Insanity–Burden of Proof, 14 Central Law Journal 2 (1882)
The defense interposed in the Guiteau case has served to direct attention to the law of insanity in criminal cases, to an extent hitherto unknown. The acquittal of Sickles in the District of Columbia, and of Cole, and of McFarland in New York, served to create a public sentiment which has been constantly growing, and which, looking upon the defense of insanity as a "dodge," demands that the law shall be strictly construed, and so rigid a rule laid down as shall make it impossible that such a defense should be successful, unless the prisoner was unquestionably insane. The danger is, that in laying down the rule so rigidly, the actually insane may be unjustly convicted. Such a result is to be avoided, unless we are prepared to act upon the theory advanced by some, that a murderer should be executed whether he be sane or insane. We do not believe that such a theory will find favor to any extent. "Without reference to sentiment or ideas of duty," as an eminent gentleman recently said, "or to any philosophical reasoning whatever, it is practically impossible for a civilized nation to deliberately and consistently inflict the highest punishment of responsible crime on irresponsible lunatics, or to shoot them down as wild bulls running through the streets; for to do this we must ourselves first become rebarbarized; the weapon of our defense would burst in our hands–we should destroy our civilization in the very effort to save it."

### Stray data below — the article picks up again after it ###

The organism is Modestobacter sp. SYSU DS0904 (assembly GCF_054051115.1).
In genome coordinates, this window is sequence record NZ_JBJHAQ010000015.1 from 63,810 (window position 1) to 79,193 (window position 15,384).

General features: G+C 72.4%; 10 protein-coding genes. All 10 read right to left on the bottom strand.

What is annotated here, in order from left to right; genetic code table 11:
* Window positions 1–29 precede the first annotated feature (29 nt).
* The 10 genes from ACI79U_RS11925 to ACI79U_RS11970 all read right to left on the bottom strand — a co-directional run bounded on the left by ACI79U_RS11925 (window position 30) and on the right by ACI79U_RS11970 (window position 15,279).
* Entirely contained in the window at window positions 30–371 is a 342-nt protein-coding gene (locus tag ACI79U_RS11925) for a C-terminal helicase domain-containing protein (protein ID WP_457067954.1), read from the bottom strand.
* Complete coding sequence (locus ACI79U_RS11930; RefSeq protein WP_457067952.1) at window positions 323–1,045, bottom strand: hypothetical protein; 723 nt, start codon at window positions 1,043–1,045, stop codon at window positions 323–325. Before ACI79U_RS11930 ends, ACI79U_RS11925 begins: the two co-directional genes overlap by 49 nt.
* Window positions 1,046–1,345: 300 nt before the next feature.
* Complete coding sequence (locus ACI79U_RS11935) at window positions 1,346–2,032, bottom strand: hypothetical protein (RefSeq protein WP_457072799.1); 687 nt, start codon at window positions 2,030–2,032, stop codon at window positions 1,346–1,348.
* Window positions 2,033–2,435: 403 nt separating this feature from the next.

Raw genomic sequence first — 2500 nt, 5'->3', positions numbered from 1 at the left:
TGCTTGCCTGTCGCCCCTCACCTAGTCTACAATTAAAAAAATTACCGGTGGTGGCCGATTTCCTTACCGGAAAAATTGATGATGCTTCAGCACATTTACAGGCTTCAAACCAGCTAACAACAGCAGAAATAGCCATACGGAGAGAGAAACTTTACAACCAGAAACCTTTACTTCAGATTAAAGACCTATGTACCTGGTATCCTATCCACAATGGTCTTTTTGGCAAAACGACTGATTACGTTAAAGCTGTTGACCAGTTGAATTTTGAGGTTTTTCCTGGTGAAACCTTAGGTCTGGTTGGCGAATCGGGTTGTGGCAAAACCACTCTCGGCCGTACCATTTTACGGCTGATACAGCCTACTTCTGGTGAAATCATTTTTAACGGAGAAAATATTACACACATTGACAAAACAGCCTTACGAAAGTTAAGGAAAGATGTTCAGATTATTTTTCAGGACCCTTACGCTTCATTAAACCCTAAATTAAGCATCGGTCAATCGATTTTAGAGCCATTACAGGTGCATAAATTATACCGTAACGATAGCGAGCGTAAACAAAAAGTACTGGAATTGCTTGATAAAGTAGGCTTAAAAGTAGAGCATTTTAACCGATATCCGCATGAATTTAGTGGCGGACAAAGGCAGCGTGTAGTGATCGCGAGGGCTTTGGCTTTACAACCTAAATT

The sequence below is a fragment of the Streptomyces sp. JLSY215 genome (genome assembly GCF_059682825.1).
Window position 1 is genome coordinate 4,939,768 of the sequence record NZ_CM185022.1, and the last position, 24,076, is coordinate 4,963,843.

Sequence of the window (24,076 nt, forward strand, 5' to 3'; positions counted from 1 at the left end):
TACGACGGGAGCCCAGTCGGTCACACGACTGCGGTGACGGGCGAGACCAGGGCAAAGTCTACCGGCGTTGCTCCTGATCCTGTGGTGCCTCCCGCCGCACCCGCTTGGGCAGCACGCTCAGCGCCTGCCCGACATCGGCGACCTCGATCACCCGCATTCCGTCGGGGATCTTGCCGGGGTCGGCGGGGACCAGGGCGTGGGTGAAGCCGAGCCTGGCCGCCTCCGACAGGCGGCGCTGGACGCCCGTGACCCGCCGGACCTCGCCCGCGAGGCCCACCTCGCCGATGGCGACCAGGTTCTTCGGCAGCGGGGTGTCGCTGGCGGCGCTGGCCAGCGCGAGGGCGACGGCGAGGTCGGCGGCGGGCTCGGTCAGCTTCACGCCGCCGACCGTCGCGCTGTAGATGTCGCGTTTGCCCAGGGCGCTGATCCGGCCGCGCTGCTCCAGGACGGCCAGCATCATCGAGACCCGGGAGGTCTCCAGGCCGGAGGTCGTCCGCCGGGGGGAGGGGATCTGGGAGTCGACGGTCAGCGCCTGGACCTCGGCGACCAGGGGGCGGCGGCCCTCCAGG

Date of Authorship for this Version
Rogers, Henry Wade, "Insanity–Burden of Proof" (1882). Faculty Scholarship Series. 4053.